Working collaboratively with Dr. Roshon and Felice Beitzel, we determined the steps I would follow as I returned to activity that week. After the initial days of lots of sleeping and no activity, I was slowly able to ride again. Each day I increased time on the bike, but stayed in “zone one” – i.e., at an easy pace. Six days after the injury – the minimum number of days I had to sit according to our “Return to Play” protocol – the team was already in the Czech Republic to race Nové Město. After that first week of recovery, I was allowed to test riding at a harder pace and increasing my heart rate. Once I showed I could handle that, and was doing better on my HeadCheck concussion tests, I was allowed to increase time at a high heart rate until I reached the point when we would collectively make the decision whether I would race Nové Město. 

Maddie taking a post-race breather.

Based on my quick recovery and lack of symptoms when riding, we determined I was good to race that Saturday, 12 days after the injury. To say I was excited would be an understatement. I felt a huge relief to feel healthy and stable enough to race my bike again! I put my full focus on pre-riding the course, opening my legs back up before the race and fully enjoying the last few days with the team.

I had only raced Nové Město once as a junior and I absolutely loved the course. This track is full of natural tech: roots going every direction both on the climbs and descents, and big rock gardens. When it rains, riders are presented with a whole new level of challenge. As a younger rider on the team, I am lucky to have older riders who are open to riding the course with me and providing mentorship and support. This past week, one of my favorite moments was spending time on course with Jolanda to scope out and test different line choices. I’ve always looked up to her as a rider, someone with incredible technical skills, so having her walk me through the course was very helpful for my own riding and confidence.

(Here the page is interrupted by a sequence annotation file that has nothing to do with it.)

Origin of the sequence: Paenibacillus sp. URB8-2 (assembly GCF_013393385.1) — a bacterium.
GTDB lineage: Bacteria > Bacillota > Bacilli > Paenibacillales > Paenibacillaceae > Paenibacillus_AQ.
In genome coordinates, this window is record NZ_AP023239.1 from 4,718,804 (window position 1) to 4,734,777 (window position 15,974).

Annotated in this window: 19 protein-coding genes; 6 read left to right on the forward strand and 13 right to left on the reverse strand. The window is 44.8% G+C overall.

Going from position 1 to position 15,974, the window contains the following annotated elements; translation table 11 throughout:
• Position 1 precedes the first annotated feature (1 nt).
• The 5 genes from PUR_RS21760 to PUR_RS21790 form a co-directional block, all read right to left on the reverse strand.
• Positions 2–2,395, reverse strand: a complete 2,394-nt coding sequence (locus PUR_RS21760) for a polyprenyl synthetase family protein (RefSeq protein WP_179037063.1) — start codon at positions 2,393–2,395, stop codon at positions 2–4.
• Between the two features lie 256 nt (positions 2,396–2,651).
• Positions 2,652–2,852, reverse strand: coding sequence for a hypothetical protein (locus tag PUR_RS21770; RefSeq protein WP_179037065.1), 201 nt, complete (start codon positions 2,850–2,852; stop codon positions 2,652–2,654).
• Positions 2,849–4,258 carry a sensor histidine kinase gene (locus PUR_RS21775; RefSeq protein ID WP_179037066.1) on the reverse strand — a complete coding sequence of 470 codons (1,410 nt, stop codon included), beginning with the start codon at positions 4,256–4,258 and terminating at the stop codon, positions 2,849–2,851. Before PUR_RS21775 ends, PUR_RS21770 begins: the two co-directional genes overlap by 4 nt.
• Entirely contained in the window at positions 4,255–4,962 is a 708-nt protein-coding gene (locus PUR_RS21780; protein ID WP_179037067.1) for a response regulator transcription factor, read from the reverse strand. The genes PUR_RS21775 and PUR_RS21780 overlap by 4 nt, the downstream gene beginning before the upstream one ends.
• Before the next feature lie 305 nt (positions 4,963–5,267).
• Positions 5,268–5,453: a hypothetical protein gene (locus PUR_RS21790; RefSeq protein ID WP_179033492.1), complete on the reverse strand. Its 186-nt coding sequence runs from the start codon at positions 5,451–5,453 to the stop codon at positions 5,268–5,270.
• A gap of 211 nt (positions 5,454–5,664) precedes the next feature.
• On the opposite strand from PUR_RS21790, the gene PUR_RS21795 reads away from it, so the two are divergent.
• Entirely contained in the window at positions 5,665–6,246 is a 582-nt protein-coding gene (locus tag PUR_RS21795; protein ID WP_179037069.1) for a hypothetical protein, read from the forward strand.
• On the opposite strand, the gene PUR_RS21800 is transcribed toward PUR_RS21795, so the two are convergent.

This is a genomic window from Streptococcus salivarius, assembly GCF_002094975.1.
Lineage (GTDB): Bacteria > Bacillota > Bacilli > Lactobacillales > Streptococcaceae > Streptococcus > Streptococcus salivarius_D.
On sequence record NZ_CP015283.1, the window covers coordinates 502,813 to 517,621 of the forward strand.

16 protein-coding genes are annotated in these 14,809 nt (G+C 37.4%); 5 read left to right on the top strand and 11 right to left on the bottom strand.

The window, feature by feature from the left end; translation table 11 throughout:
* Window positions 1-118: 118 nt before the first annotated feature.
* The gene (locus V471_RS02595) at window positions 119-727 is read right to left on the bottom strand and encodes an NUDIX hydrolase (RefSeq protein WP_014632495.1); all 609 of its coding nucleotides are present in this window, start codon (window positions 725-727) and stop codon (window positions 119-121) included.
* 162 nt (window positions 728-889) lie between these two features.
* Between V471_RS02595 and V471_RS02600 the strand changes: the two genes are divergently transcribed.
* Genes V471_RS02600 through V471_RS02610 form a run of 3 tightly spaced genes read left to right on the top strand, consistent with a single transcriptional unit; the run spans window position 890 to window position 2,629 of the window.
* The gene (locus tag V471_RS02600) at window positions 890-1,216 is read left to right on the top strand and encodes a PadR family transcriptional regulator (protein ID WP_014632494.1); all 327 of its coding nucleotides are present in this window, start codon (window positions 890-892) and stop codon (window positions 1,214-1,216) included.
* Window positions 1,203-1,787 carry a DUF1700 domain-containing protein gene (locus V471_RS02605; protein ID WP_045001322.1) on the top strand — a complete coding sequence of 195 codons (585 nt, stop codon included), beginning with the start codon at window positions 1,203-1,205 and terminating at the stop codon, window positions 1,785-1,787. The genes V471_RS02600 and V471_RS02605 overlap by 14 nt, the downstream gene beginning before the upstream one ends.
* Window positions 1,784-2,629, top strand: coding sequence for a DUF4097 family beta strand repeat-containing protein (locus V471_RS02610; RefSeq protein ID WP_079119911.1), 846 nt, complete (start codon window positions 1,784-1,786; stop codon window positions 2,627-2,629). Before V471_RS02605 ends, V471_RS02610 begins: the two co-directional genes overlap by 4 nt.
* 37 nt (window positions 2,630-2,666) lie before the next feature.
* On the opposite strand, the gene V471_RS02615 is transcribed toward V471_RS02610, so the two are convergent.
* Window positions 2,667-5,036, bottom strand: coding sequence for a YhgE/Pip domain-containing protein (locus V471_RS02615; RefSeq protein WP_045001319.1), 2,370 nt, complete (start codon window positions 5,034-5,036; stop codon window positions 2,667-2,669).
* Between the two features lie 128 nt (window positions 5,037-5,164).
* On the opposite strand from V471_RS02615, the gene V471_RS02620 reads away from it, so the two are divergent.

After a few days of pre-riding, the racing kicked off on Friday with the elite riders racing short track, followed by U23 racing the next day.  After spending more than a week without racing or big training, I was feeling a bit nervous. How would my form be come race day? Would I be ready to dig deep in the pain cave to compete at a World Cup level? On top of everything, I had a fourth-row call up. Not ideal for trying to make the split off the front group.

Maddie scouting the course with Jolanda Neff.

No matter, I was filled with all the positivity and self-belief I could muster. Having the chance to finally line up and race with heart and fire in my belly was more than I could ask for! The race went well. I rode smooth and steady, consistently moving up through the field. I rediscovered the edge of my limits, pushed my mind and body, and all the while kept the rubber side down! 

After finishing the race,  I quickly had to depart the venue to pack up and head to the airport. I had to fly home in time for my final week of exams at school before summer break. Soon enough, I’ll be back to World Cup racing in Leogang, Austria. In the meantime I will be home training and spending some much needed time with family and friends.